LOE - Fact or Fallacy

So I've been thinking about this LOE for sometime and I really struggle with the concept that in reality it would work.

Main reasons being servicability. Obviously if you have other income from shares, a job (therefore you're not LOE) etc then that is a different story.

It is all well and good to say; buy a property worth $100k then another and another - after so many years the property is now worth $200k, you go to the good banker and ask 'please sir, may I have some more'. The banker willing obliges and lends you another $100k which you then happily spend on boats, fast cars and groceries. (please don't worry about LVR's etc here - I'm just talking conceptually).

That extra $100k eventually runs out however don't worry, the value has gone up again to $400k (or another property you have has some equity) so you go back to the banker and again, ask for another $100k / $200k.

Therefore, your total debt just keeps increasing and increasing. My main issue is when you originally bought the property for $100k and repayments were, say, $600 pcm (assuming you financed 100% @ 6% - again, don't worry about the LVR etc) and you had a job to cover the payments, after the first new equity you borrow ie. $100k to buy a boat, your repayments are now $1,200 pcm.

Where is one going to fund this extra $600 from?? Then when the process is repeated - you take another $100k (again, no job because you are living off equity), repayments are now $1,800 pcm! Yes, rents will grow however would they grow at a rate to cover these extra repayments?

Please let me know if I am right or if I'm missing something / being naive about the whole thing!! It's been bothering me for a while now!
 
Yes, rents will grow however would they grow at a rate to cover these extra repayments?

Rents increase just like property values do. Its all relative to supply & demand ratios.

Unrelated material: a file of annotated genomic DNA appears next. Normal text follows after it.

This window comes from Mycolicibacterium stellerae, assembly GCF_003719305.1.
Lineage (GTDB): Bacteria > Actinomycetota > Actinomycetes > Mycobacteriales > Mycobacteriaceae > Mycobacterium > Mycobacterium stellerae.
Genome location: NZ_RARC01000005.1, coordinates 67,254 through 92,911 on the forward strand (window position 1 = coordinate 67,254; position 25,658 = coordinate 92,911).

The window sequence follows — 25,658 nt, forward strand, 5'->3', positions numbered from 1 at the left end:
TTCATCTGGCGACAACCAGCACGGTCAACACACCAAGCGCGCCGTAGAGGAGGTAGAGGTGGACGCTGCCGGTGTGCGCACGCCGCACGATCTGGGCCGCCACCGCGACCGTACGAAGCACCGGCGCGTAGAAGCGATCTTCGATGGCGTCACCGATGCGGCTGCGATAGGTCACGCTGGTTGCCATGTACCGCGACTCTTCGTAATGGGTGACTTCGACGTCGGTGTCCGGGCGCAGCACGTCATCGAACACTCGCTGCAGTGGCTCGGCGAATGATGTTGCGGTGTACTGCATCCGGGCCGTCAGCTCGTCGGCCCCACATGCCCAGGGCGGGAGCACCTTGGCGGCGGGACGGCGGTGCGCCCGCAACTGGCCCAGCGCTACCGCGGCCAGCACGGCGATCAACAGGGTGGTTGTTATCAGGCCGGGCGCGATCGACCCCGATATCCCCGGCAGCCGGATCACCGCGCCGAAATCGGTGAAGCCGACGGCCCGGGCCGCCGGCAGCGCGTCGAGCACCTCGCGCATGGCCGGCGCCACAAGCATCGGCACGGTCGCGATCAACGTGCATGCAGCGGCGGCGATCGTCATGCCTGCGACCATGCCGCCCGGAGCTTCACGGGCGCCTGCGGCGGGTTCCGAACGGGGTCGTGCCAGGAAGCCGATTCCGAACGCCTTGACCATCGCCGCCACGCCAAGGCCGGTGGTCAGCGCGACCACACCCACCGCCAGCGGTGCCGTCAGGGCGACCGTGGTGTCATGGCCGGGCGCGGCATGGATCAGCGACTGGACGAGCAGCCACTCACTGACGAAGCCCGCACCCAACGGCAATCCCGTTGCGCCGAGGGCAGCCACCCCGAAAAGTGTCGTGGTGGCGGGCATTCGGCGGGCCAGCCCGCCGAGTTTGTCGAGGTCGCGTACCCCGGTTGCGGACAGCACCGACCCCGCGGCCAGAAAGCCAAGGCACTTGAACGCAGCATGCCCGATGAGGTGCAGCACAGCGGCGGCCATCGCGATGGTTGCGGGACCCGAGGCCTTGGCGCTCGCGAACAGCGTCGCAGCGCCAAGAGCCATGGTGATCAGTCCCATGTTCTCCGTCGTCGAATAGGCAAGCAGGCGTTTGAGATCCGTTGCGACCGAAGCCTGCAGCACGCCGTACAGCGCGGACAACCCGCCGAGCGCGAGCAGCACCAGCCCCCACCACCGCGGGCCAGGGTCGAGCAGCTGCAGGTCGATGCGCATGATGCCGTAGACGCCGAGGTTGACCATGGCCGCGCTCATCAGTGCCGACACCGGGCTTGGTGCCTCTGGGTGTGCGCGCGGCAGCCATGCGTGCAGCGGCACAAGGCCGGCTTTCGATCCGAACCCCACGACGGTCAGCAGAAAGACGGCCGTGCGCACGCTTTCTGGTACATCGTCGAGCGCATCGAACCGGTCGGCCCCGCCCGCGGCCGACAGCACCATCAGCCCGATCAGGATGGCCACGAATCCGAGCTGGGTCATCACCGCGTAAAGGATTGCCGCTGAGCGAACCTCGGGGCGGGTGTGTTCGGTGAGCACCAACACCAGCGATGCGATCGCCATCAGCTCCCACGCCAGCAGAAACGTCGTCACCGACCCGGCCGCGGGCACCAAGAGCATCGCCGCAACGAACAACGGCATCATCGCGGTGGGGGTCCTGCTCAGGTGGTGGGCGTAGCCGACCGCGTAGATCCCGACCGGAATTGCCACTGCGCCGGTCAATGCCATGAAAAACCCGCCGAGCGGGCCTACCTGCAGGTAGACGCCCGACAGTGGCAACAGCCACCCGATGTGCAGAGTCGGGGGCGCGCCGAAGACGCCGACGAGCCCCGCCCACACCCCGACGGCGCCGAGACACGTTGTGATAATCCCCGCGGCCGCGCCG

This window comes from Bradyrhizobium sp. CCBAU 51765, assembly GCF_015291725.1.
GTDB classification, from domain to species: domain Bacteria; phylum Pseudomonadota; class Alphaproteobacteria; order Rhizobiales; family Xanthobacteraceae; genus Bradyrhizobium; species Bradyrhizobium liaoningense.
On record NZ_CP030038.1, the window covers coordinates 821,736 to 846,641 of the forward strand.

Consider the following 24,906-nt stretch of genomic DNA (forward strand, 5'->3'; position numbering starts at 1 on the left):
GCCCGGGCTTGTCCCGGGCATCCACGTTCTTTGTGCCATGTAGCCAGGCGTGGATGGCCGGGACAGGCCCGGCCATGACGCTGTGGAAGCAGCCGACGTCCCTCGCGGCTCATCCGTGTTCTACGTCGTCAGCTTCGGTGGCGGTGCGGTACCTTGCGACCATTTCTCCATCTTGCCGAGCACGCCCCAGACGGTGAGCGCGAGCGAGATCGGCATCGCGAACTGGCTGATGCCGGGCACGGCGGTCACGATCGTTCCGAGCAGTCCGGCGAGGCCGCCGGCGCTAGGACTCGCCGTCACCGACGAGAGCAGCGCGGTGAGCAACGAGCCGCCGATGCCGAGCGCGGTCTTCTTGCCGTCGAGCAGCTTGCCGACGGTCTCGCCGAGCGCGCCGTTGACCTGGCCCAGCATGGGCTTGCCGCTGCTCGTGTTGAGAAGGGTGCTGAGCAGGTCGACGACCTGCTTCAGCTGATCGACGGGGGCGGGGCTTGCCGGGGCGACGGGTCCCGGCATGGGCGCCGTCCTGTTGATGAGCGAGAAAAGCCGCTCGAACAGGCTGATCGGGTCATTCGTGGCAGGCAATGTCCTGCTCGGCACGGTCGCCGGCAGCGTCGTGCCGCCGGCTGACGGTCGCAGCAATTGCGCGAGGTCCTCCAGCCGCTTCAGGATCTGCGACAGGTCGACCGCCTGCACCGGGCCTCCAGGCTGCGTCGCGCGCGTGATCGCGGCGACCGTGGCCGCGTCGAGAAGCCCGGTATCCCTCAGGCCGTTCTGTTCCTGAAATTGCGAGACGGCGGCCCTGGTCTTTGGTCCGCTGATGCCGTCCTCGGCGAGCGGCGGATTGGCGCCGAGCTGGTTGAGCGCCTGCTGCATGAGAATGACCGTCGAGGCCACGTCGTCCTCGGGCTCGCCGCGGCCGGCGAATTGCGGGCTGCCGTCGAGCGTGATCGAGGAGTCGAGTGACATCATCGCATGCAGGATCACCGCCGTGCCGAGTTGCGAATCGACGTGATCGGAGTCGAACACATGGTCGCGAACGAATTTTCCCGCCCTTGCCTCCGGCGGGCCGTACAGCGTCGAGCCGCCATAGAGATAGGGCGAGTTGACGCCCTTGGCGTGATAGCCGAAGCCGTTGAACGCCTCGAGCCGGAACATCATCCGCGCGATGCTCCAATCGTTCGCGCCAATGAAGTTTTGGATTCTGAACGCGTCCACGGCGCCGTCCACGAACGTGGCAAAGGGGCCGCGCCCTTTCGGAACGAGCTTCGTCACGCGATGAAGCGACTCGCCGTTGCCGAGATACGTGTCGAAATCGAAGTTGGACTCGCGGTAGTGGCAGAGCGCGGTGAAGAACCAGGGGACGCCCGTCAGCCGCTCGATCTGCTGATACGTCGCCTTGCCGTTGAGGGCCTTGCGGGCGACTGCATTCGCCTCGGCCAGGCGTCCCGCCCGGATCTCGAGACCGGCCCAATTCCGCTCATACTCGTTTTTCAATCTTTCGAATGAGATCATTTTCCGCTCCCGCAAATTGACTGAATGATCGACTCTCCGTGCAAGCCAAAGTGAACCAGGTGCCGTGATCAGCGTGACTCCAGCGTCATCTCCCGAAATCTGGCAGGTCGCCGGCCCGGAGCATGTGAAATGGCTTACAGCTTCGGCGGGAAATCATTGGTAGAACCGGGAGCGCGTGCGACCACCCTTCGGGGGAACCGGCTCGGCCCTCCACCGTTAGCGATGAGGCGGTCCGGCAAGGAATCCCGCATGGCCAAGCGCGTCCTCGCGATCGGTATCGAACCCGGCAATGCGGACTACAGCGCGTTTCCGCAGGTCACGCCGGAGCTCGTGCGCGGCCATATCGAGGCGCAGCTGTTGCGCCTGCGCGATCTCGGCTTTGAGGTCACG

In years to come I reckon rental growth with outstrip home affordability placing even greater demand on the rental markets.

Australia as time passes will become like most the other European countries - more renters than owners.
 
you borrow ie. $100k to buy a boat, your repayments are now $1,200 pcm.

Where is one going to fund this extra $600 from??

From the $100k you just borrowed.

Since capital growth is generally exponential, not linear, it covers the exponential growth of the repayments.

Rather than borrowing a flat $100k each time, I think it'd be more realistic to borrow $100k, then $200k, then $400k, etc. as prices double.
 
From the $100k you just borrowed.

Since capital growth is generally exponential, not linear, it covers the exponential growth of the repayments.

Rather than borrowing a flat $100k each time, I think it'd be more realistic to borrow $100k, then $200k, then $400k, etc. as prices double.

Yeah agree that you could cover the extra repayments from the equity you borrow however is a financier, when they are assessing your ability to repay the loan, going to accept the fact that you are going to repay them the money you owe them from the money they just lent you???

Going to read Keithj's old post now and will come back once I understand.
 
(You go to the good banker and ask 'please sir, may I have some more'.)

Your are in charge of your own destiny.
Go to the lenders to enquier if they will come on board?

Game change

Gerd
 
is a financier, when they are assessing your ability to repay the loan, going to accept the fact that you are going to repay them the money you owe them from the money they just lent you???

Who ever decided to present that scenario to a lender like that is totally mad and would be committing financial suicide. You need to present to the lender "what they are looking for" in order to satisfy them of your ability to service a loan. There is more than one way to skin a cat.
 
Yeah agree that you could cover the extra repayments from the equity you borrow however is a financier, when they are assessing your ability to repay the loan, going to accept the fact that you are going to repay them the money you owe them from the money they just lent you???

Obviously the lower the LVR the easier this is. If you go for a 50% LVR loan, the bank isn't going to be as strict.

I've tried to work the figures for LOE, but the only way I can get it to last a lifetime is to have such a low LVR and high gross asset value that I can just as easily convert the equity into income via dividends and interest and live off income instead.

But then, I have to make it last 50 years.
 
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